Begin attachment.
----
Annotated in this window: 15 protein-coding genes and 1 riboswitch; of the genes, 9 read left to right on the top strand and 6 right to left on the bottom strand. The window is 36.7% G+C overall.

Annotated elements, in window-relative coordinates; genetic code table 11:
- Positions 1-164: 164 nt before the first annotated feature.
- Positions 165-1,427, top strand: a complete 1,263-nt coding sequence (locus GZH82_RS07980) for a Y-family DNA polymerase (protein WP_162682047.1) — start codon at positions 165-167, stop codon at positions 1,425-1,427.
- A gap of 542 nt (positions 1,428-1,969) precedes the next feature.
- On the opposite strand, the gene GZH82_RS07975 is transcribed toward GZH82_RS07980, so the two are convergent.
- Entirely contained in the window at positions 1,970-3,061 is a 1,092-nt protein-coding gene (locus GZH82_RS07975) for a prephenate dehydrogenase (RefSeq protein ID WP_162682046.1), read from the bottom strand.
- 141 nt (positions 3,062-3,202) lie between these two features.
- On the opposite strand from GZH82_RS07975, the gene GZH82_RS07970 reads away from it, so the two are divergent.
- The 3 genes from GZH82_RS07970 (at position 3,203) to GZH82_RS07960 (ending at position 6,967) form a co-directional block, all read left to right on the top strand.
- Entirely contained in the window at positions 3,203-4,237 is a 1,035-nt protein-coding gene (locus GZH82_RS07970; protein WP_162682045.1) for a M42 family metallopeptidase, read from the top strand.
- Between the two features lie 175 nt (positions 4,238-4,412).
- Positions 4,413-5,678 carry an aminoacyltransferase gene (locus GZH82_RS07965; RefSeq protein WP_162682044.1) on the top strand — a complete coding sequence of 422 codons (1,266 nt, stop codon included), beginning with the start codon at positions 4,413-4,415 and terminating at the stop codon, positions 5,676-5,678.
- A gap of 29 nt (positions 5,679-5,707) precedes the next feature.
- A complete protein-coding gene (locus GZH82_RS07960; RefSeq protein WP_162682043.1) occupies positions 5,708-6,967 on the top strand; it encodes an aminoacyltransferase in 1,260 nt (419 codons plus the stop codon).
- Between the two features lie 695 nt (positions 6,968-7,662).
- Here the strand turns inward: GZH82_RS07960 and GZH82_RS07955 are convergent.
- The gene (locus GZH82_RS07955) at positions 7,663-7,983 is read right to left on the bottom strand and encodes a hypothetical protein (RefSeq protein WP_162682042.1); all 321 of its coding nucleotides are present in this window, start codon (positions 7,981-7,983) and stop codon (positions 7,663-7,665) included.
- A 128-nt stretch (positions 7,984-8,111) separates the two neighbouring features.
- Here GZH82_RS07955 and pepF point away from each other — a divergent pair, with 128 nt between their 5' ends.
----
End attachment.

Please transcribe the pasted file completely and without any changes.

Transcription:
Annotated in this window: 15 protein-coding genes and 1 riboswitch; of the genes, 9 read left to right on the top strand and 6 right to left on the bottom strand. The window is 36.7% G+C overall.

Annotated elements, in window-relative coordinates; genetic code table 11:
- Positions 1-164: 164 nt before the first annotated feature.
- Positions 165-1,427, top strand: a complete 1,263-nt coding sequence (locus GZH82_RS07980) for a Y-family DNA polymerase (protein WP_162682047.1) — start codon at positions 165-167, stop codon at positions 1,425-1,427.
- A gap of 542 nt (positions 1,428-1,969) precedes the next feature.
- On the opposite strand, the gene GZH82_RS07975 is transcribed toward GZH82_RS07980, so the two are convergent.
- Entirely contained in the window at positions 1,970-3,061 is a 1,092-nt protein-coding gene (locus GZH82_RS07975) for a prephenate dehydrogenase (RefSeq protein ID WP_162682046.1), read from the bottom strand.
- 141 nt (positions 3,062-3,202) lie between these two features.
- On the opposite strand from GZH82_RS07975, the gene GZH82_RS07970 reads away from it, so the two are divergent.
- The 3 genes from GZH82_RS07970 (at position 3,203) to GZH82_RS07960 (ending at position 6,967) form a co-directional block, all read left to right on the top strand.
- Entirely contained in the window at positions 3,203-4,237 is a 1,035-nt protein-coding gene (locus GZH82_RS07970; protein WP_162682045.1) for a M42 family metallopeptidase, read from the top strand.
- Between the two features lie 175 nt (positions 4,238-4,412).
- Positions 4,413-5,678 carry an aminoacyltransferase gene (locus GZH82_RS07965; RefSeq protein WP_162682044.1) on the top strand — a complete coding sequence of 422 codons (1,266 nt, stop codon included), beginning with the start codon at positions 4,413-4,415 and terminating at the stop codon, positions 5,676-5,678.
- A gap of 29 nt (positions 5,679-5,707) precedes the next feature.
- A complete protein-coding gene (locus GZH82_RS07960; RefSeq protein WP_162682043.1) occupies positions 5,708-6,967 on the top strand; it encodes an aminoacyltransferase in 1,260 nt (419 codons plus the stop codon).
- Between the two features lie 695 nt (positions 6,968-7,662).
- Here the strand turns inward: GZH82_RS07960 and GZH82_RS07955 are convergent.
- The gene (locus GZH82_RS07955) at positions 7,663-7,983 is read right to left on the bottom strand and encodes a hypothetical protein (RefSeq protein WP_162682042.1); all 321 of its coding nucleotides are present in this window, start codon (positions 7,981-7,983) and stop codon (positions 7,663-7,665) included.
- A 128-nt stretch (positions 7,984-8,111) separates the two neighbouring features.
- Here GZH82_RS07955 and pepF point away from each other — a divergent pair, with 128 nt between their 5' ends.